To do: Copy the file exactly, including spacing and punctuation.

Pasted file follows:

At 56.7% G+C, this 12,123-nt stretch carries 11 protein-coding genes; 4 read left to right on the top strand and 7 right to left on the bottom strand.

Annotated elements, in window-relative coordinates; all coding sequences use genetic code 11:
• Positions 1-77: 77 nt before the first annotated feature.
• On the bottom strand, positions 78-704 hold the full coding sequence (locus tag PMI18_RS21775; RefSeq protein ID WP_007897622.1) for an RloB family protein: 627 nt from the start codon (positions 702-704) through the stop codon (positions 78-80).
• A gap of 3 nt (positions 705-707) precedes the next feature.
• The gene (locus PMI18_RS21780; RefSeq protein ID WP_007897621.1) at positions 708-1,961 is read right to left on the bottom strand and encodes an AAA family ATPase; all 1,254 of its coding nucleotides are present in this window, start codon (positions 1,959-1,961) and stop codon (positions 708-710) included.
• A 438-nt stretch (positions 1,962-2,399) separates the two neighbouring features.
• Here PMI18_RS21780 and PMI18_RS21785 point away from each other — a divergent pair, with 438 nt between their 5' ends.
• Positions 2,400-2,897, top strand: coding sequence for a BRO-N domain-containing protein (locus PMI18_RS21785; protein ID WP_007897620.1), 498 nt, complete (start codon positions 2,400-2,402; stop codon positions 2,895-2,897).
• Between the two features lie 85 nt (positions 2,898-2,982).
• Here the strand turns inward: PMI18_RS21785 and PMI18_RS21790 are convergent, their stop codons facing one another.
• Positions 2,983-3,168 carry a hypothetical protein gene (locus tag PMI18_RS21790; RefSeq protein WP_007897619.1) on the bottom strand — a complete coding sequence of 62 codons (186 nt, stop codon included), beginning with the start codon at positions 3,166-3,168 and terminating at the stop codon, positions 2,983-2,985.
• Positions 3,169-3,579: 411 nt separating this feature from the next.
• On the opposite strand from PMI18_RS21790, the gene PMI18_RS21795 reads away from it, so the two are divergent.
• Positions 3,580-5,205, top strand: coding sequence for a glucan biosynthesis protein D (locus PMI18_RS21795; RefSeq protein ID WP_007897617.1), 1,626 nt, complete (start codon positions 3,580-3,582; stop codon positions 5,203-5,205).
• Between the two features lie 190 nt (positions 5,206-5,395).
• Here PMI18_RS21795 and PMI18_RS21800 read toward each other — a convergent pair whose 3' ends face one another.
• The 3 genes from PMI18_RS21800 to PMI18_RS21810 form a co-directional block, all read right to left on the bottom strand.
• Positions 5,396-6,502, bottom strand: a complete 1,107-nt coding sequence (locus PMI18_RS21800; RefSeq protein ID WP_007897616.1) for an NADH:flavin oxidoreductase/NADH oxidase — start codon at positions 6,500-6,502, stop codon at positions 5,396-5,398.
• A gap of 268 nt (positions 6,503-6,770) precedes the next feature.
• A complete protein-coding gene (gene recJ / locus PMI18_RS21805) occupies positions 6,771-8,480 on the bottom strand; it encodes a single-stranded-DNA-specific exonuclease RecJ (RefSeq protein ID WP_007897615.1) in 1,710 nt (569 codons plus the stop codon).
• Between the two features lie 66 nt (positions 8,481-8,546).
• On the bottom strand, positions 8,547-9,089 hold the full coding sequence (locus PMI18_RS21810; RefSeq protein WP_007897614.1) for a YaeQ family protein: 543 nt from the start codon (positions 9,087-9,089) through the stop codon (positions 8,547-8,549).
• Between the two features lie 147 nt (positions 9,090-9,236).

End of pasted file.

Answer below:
At 56.7% G+C, this 12,123-nt stretch carries 11 protein-coding genes; 4 read left to right on the top strand and 7 right to left on the bottom strand.

Annotated elements, in window-relative coordinates; all coding sequences use genetic code 11:
• Positions 1-77: 77 nt before the first annotated feature.
• On the bottom strand, positions 78-704 hold the full coding sequence (locus tag PMI18_RS21775; RefSeq protein ID WP_007897622.1) for an RloB family protein: 627 nt from the start codon (positions 702-704) through the stop codon (positions 78-80).
• A gap of 3 nt (positions 705-707) precedes the next feature.
• The gene (locus PMI18_RS21780; RefSeq protein ID WP_007897621.1) at positions 708-1,961 is read right to left on the bottom strand and encodes an AAA family ATPase; all 1,254 of its coding nucleotides are present in this window, start codon (positions 1,959-1,961) and stop codon (positions 708-710) included.
• A 438-nt stretch (positions 1,962-2,399) separates the two neighbouring features.
• Here PMI18_RS21780 and PMI18_RS21785 point away from each other — a divergent pair, with 438 nt between their 5' ends.
• Positions 2,400-2,897, top strand: coding sequence for a BRO-N domain-containing protein (locus PMI18_RS21785; protein ID WP_007897620.1), 498 nt, complete (start codon positions 2,400-2,402; stop codon positions 2,895-2,897).
• Between the two features lie 85 nt (positions 2,898-2,982).
• Here the strand turns inward: PMI18_RS21785 and PMI18_RS21790 are convergent, their stop codons facing one another.
• Positions 2,983-3,168 carry a hypothetical protein gene (locus tag PMI18_RS21790; RefSeq protein WP_007897619.1) on the bottom strand — a complete coding sequence of 62 codons (186 nt, stop codon included), beginning with the start codon at positions 3,166-3,168 and terminating at the stop codon, positions 2,983-2,985.
• Positions 3,169-3,579: 411 nt separating this feature from the next.
• On the opposite strand from PMI18_RS21790, the gene PMI18_RS21795 reads away from it, so the two are divergent.
• Positions 3,580-5,205, top strand: coding sequence for a glucan biosynthesis protein D (locus PMI18_RS21795; RefSeq protein ID WP_007897617.1), 1,626 nt, complete (start codon positions 3,580-3,582; stop codon positions 5,203-5,205).
• Between the two features lie 190 nt (positions 5,206-5,395).
• Here PMI18_RS21795 and PMI18_RS21800 read toward each other — a convergent pair whose 3' ends face one another.
• The 3 genes from PMI18_RS21800 to PMI18_RS21810 form a co-directional block, all read right to left on the bottom strand.
• Positions 5,396-6,502, bottom strand: a complete 1,107-nt coding sequence (locus PMI18_RS21800; RefSeq protein ID WP_007897616.1) for an NADH:flavin oxidoreductase/NADH oxidase — start codon at positions 6,500-6,502, stop codon at positions 5,396-5,398.
• A gap of 268 nt (positions 6,503-6,770) precedes the next feature.
• A complete protein-coding gene (gene recJ / locus PMI18_RS21805) occupies positions 6,771-8,480 on the bottom strand; it encodes a single-stranded-DNA-specific exonuclease RecJ (RefSeq protein ID WP_007897615.1) in 1,710 nt (569 codons plus the stop codon).
• Between the two features lie 66 nt (positions 8,481-8,546).
• On the bottom strand, positions 8,547-9,089 hold the full coding sequence (locus PMI18_RS21810; RefSeq protein WP_007897614.1) for a YaeQ family protein: 543 nt from the start codon (positions 9,087-9,089) through the stop codon (positions 8,547-8,549).
• Between the two features lie 147 nt (positions 9,090-9,236).